Im Himmel gibt’s kein Bier,
Drum trinken wir es hier.
Denn sind wir nicht mehr hier,
Dann trinken die andern unser Bier.
In heaven there is no beer.
That's why we drink it here!
When we're gone from here,
all our friends will be drinking all our beer!
When you think of heaven . . . what do you think about? Or, more importantly, what do you think will be left out of heaven? In heaven there is no . . . beer! Having spent many years in the bohemian parts of Nebraska among the many Polish, German, and Czechoslovakians—this is a song you quickly pick up on. It is catchy, easy to dance to, and is among the top ten wedding dance songs along with the Beer Barrel Polka, the Chicken Dance, and Flying Dutchman. With such images hidden in the recesses of the rock garden I call my mind, it is easy to see why “beer” would be the first thing to pop into my mind about what won’t be in heaven. But, I doubt if that is the first thing that popped into your minds. So, I go back to the original question . . . when you think of heaven, what do you think about? And, what won’t be in heaven?
I would imagine that if we open this up for discussion this morning we would have more than one answer . . . more than one opinion . . . and, maybe, a few heated discussions. This is an age-old question that has never been close to being answered in such a way that everyone is in agreement. It is in the center of our scripture reading this morning.
Over the years, I have mentioned before that there were basically two groups mentioned in the New Testament scriptures . . . the Pharisees, which we all seem to think that we know; and, the Sadducees, who seem to be the lesser known of the two groups. Either way, most of us understand that they were a constant thorn in Jesus’ rear end . . . constantly picking on him, ridiculing him, and generally making his life miserable.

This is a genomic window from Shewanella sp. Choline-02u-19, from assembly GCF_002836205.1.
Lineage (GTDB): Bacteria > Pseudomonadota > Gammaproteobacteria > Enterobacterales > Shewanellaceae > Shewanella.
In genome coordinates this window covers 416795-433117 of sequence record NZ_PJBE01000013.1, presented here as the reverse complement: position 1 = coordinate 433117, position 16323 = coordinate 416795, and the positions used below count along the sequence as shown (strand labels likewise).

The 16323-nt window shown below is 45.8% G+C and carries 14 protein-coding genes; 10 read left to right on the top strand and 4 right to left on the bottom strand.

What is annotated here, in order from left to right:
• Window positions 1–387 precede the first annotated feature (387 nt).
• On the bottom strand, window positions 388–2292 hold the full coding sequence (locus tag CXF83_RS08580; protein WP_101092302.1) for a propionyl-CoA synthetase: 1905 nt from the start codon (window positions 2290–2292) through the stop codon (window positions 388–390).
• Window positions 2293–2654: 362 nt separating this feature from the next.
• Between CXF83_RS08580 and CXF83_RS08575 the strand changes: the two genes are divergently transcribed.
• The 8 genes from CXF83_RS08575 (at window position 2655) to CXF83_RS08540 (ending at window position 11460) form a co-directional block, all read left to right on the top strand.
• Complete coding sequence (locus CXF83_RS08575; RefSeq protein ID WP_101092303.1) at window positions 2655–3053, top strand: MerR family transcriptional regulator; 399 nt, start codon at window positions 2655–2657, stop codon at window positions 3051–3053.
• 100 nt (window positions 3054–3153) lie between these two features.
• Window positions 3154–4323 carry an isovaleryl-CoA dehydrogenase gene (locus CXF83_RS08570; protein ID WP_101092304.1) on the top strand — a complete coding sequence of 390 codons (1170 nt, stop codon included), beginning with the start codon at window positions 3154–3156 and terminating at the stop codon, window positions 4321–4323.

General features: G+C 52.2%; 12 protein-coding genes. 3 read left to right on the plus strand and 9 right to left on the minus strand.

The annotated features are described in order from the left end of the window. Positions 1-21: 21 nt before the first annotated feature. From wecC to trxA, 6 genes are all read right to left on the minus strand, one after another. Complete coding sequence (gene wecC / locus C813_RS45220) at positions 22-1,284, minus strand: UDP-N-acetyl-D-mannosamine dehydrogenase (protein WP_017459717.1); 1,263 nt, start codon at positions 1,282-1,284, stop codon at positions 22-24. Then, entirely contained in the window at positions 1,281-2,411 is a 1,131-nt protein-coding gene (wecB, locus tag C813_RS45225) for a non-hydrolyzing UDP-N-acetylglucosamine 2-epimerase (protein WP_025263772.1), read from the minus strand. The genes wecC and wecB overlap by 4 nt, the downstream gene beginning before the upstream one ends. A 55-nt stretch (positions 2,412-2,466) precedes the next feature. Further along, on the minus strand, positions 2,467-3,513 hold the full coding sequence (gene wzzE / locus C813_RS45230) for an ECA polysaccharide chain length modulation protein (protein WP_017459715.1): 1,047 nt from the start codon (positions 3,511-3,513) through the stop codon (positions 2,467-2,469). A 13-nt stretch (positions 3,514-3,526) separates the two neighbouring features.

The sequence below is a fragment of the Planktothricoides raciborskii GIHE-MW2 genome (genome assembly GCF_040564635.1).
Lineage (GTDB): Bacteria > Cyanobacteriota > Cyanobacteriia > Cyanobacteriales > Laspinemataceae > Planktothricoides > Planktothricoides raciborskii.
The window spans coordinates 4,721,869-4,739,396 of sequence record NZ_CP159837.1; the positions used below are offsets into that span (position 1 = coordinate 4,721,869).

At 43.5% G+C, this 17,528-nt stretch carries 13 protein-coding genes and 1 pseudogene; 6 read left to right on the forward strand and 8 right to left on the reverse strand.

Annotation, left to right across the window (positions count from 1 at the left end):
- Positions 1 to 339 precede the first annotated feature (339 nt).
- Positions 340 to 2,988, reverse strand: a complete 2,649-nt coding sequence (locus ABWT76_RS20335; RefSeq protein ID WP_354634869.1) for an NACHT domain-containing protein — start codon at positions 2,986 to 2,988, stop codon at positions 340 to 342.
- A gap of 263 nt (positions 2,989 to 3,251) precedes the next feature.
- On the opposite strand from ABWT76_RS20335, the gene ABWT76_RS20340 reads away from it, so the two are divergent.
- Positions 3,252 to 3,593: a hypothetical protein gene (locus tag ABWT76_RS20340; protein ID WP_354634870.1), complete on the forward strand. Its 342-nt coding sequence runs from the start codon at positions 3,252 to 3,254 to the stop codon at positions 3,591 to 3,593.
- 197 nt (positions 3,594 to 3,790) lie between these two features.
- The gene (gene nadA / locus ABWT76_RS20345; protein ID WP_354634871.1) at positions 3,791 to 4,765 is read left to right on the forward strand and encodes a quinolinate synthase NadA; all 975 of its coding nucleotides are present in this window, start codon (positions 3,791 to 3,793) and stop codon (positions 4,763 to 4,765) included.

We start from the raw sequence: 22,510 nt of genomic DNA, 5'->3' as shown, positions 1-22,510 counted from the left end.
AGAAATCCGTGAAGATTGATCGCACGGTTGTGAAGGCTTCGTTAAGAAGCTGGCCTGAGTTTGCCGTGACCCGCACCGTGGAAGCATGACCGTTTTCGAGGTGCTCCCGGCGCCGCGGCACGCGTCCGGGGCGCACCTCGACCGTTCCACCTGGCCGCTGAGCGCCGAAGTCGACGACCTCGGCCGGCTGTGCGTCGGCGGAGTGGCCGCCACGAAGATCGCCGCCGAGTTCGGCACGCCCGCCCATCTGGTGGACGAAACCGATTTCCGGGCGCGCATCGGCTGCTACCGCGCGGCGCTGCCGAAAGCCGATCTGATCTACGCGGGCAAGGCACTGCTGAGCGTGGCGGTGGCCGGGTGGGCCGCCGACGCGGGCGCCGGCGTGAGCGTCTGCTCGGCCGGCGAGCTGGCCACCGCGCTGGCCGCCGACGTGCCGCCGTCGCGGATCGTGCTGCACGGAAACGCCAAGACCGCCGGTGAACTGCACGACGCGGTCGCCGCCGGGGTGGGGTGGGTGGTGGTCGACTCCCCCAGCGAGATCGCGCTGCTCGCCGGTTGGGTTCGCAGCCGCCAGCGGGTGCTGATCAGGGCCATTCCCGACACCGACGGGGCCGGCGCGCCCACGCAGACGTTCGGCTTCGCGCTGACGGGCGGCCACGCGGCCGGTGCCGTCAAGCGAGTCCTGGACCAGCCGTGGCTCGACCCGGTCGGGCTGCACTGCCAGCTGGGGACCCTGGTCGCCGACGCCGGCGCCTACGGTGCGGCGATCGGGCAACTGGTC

Our scene this morning is one in which Jesus is has been being questioned by a group of Pharisees. They keep riddling him with tricky questions about the faith as they understand it. The Pharisees, in a religious sense, are the upstart liberals in the time of Jesus. The Pharisees believe that God reveals God’s will not just in the scriptures, but continued to speak to and through God’s people in their changing circumstances. They added a few new books to the authoritative books, books like Isaiah and Daniel. They looked around their world—their culture—to witness what was happening to see that the righteous suffered and the wicked prospered. They knew in their minds and hearts that a just God wouldn’t let this be the final word. They concluded that God would raise the dead . . . the righteous would receive their reward, and perhaps the wicked would receive punishment. They believed in resurrection.
Needless to say, in the climate of Jesus’ time, this was quite popular to a people who were under the iron fist of persecution of the Roman Empire. This upstart group of liberals was popular among the people and was gaining power within the Jewish political realm—the Sanhedrin. To say that the Sadducees didn’t care much for the Pharisees . . . and vice-a-versa . . . is an understatement.